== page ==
Recently, Ozzy Osbourne clarified his stance on potentially releasing songs that employ artificial intelligence (AI) to replicate Randy Rhoads’ playing, stating that he is not concerned about the introduction of AI and its effects on the music industry. Even while the full effects of artificial intelligence’s growing ubiquity have not yet been fully understood, it is already evident that the technology will completely change the music industry. As the last Beatles song to be released, “Now and Then” was a major turning point in that journey.
Paul McCartney revised the song, drawing inspiration from an old tape of John Lennon, whose voice was saved from “a ropey little bit of cassette” using artificial intelligence.
During a recent episode of the “Osbournes” podcast featuring Sharon and Jack Osbourne, as well as The Prince of Darkness himself, Ozzy commented on the idea of doing something similar with unreleased Randy Rhoads material (transcribed by Blabbermouth):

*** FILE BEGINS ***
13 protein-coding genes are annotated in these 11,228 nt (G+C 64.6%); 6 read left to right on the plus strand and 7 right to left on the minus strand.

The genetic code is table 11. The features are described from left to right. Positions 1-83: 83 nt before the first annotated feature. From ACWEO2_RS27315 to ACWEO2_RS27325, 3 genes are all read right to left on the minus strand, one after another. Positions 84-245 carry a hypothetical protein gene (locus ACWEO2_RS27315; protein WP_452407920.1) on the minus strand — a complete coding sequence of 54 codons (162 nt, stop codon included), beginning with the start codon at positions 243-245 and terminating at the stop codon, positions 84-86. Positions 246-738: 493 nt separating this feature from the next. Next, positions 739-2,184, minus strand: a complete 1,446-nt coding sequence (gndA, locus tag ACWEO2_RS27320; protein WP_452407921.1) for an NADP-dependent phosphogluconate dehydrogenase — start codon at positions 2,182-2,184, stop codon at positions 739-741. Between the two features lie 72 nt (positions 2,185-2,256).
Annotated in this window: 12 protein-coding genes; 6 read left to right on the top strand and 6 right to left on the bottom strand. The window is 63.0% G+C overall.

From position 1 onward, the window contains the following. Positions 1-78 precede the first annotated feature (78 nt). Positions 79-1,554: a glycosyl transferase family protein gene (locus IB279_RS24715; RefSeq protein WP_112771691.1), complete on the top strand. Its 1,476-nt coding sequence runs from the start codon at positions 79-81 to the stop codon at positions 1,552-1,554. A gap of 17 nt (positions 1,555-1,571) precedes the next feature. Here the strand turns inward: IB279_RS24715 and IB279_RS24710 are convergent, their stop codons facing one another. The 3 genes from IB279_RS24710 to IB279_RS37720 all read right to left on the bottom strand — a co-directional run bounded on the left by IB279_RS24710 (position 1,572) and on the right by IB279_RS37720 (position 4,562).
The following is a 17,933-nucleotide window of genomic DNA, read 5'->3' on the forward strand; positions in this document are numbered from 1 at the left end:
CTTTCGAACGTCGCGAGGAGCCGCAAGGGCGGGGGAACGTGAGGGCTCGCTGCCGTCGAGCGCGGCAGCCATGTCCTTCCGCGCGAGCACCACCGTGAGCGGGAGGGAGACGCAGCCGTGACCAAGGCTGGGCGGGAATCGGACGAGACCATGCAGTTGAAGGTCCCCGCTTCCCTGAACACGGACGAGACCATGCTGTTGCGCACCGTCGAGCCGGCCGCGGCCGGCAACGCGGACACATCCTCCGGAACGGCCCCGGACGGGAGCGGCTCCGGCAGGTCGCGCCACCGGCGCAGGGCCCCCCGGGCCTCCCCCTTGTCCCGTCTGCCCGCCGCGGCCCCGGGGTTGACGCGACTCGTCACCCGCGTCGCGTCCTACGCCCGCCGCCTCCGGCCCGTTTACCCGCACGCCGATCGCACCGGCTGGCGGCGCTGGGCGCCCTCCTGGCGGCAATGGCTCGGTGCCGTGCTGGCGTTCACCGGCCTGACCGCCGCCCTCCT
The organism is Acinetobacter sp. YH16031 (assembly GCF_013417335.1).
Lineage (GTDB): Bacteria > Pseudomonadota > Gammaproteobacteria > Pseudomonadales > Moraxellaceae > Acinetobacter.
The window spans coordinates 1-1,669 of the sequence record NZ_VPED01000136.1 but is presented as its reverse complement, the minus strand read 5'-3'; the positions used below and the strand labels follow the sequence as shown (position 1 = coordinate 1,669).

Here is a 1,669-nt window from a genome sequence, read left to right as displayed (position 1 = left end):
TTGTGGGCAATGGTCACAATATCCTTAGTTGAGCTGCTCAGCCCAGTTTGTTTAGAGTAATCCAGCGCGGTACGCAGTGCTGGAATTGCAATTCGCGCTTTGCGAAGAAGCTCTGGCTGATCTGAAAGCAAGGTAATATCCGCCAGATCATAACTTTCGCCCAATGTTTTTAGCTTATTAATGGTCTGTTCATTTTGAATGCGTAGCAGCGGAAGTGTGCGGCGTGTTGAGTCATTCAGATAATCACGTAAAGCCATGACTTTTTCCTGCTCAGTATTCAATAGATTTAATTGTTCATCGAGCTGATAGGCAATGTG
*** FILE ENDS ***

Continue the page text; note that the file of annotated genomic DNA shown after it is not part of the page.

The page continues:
“I haven’t considered it yet, but as far as me doing something like what the remaining Beatles did with the John Lennon thing… that was a partial song and they cleaned the track up. I don’t think I have anything left of Randy Rhoads.”
Asked by Jack if he’d instead be open to doing a song where AI is tasked to come up with guitar parts based on Rhoads’ existing recordings, Ozzy said:
“Well, you know what? I’m open for anything, if it was good quality. ‘Cause, let’s face it, that Beatles thing, ‘Now And Then’, wasn’t a Beatles song; it was a John Lennon song.”
“The thing with AI, you can go, ‘Make me a new album.’ … But that’s the future. The music scene’s gonna be completely different.”
Asked if that sense of impending radical changes is making him nervous, Ozzy simply said: “No.” Later on, he added:
“The cat’s out of the bag. You can’t undo it. The danger is people will misuse it. Because I’ll get like a formula for a song and I’ll put that formula in and I’ll keep on doing that.”
Circling back to “Now and Then”, Ozzy said the song was “great”, adding:
“When I first heard it, I thought, ‘What the fuck is this?’ But then I heard it again and again. I have to listen to it every day now. But the only thing about that, it made me want more. It made me go, ‘Oh, fuck.’ And what it’s done, it’s rehashed all the old Lennon stuff, The Beatles stuff.”